Cinematographer Peter Donahue on Shooting Sundance Documentary Prophet’s Prey
PROPHET’S PREY – Peter Donahue
I first got involved with the Prophet’s Prey project after meeting Amy Berg. Her work has always been something I have admired since seeing her “Deliver us From Evil.”
To shoot a documentary, you first have to know that you are in good hands and feel passionate about the subject. So when Amy said she was going to make another film about the abuses of power within an organized religion — and it involved John Krakauer –I was in!
Like all documentaries, our first challenge was budget. We first thought we should stay away from reenactments, which can be costly and at this point, clichéd in docs and the like. We wanted the interviews to be portraits of our subjects in their real environments, as much as possible.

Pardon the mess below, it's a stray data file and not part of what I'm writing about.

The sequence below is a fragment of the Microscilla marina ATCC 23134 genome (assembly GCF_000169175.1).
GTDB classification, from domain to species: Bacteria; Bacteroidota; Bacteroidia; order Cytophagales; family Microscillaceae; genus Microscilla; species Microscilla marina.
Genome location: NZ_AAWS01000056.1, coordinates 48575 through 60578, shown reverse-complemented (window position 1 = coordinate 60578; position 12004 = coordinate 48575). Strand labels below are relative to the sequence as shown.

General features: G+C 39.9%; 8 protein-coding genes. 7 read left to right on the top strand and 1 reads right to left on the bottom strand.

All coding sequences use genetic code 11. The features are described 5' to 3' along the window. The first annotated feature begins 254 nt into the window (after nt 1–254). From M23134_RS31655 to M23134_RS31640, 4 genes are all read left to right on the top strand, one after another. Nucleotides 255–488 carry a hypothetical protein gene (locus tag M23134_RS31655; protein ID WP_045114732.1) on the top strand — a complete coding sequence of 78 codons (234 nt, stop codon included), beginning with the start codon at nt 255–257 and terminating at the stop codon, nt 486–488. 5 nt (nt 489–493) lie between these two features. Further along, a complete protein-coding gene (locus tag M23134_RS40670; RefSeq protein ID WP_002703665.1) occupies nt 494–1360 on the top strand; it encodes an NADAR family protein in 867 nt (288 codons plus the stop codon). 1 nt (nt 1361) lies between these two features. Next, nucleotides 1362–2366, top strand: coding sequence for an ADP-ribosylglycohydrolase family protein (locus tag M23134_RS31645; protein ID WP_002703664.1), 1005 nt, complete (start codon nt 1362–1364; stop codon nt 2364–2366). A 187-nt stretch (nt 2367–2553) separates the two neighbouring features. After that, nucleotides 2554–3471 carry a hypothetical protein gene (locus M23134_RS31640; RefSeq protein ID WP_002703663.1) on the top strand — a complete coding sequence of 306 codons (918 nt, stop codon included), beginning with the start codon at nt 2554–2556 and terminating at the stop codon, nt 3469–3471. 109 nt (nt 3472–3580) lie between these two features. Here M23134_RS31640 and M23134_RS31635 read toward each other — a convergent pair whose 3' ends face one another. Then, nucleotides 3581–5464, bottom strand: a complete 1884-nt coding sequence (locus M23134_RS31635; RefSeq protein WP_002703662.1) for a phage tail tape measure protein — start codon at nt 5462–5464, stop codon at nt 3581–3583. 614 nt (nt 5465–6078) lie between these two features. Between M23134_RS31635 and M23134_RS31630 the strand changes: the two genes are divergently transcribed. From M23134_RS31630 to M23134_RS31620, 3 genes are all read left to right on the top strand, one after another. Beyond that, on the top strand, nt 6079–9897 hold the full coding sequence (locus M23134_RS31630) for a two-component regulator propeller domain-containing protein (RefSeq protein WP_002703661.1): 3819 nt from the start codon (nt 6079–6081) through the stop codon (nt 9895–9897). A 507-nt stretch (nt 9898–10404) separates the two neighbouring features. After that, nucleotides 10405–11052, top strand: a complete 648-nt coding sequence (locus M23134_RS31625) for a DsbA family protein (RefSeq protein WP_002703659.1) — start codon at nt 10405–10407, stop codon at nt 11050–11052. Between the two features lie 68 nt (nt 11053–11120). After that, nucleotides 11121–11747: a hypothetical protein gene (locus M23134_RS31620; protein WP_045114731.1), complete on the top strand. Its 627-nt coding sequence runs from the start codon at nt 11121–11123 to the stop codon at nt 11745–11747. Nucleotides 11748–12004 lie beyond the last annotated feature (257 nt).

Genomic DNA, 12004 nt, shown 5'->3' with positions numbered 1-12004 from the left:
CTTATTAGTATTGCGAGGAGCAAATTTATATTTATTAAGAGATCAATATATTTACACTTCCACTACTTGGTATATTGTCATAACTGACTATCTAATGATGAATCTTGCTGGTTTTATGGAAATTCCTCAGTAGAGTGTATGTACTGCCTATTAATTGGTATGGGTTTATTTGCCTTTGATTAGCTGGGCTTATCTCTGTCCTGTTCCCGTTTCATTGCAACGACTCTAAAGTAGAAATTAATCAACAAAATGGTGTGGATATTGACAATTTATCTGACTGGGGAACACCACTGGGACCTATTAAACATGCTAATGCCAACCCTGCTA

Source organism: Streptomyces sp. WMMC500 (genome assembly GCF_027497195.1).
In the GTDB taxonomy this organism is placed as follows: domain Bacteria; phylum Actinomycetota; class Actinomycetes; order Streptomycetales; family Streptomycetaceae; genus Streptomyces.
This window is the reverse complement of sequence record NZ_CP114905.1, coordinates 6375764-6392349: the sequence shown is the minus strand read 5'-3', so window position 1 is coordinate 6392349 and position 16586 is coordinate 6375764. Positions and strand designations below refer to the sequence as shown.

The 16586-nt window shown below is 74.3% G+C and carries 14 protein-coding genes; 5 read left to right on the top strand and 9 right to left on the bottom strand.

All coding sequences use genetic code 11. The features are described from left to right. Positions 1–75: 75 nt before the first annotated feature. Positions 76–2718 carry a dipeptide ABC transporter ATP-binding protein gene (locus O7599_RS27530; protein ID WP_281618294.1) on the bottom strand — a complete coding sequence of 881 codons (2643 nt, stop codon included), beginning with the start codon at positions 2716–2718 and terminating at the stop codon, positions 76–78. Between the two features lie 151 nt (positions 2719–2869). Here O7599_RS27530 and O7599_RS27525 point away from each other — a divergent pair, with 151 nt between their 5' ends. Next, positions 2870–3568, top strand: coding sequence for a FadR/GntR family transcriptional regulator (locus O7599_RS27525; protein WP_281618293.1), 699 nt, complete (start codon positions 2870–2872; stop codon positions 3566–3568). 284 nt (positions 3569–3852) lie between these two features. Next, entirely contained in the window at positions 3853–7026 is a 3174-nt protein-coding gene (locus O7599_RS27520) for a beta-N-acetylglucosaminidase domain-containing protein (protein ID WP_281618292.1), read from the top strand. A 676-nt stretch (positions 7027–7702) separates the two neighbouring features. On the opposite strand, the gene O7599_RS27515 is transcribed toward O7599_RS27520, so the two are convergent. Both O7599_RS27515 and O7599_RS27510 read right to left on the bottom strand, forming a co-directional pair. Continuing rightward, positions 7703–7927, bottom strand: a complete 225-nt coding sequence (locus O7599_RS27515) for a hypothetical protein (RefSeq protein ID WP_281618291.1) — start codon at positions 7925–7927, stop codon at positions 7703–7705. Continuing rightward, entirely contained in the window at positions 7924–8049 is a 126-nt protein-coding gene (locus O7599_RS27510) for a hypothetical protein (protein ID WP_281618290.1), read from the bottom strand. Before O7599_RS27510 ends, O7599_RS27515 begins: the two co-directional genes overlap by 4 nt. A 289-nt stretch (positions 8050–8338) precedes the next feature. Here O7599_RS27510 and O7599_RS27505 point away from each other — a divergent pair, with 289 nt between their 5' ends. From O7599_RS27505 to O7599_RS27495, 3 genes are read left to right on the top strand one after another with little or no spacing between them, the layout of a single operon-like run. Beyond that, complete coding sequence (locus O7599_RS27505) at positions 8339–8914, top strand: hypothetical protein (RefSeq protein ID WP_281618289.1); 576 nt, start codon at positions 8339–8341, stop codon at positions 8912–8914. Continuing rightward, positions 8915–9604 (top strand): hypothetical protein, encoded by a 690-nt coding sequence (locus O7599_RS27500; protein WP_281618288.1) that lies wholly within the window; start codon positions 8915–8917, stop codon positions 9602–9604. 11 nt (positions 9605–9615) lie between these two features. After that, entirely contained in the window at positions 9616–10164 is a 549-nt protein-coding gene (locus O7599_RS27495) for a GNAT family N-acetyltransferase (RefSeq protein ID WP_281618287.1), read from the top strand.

We knew the surrounding landscapes and architecture would play a big role as well. For these scenarios, we thought the Alexa was the right tool and we were lucky to get access to one. The Alexa with an old set of super speed lenses gave us a nice look for the interviews.
Also, having the Alexa allowed us to use natural and low light situations when they arose. We didn’t have the budget to have too much lighting with us. There were times where we wanted to create a hard contrast on a subject with lighting – like with Brett Jeffs. We put a rigid, foreboding light on him, while we still felt life happening outside the window. It seemed like a good visual metaphor for his dark experience within the church and for the film itself. We also knew there would be a certain amount of verité so we needed a small, more hand-held format. The Canon c-300 and c-500 were perfect and would cut nicely with the Alexa.
To finish the project, we were very lucky to have Drew Geary over at Deluxe/CO3 put the film together visually with all its formats and add a fresh eye and artistic perspective.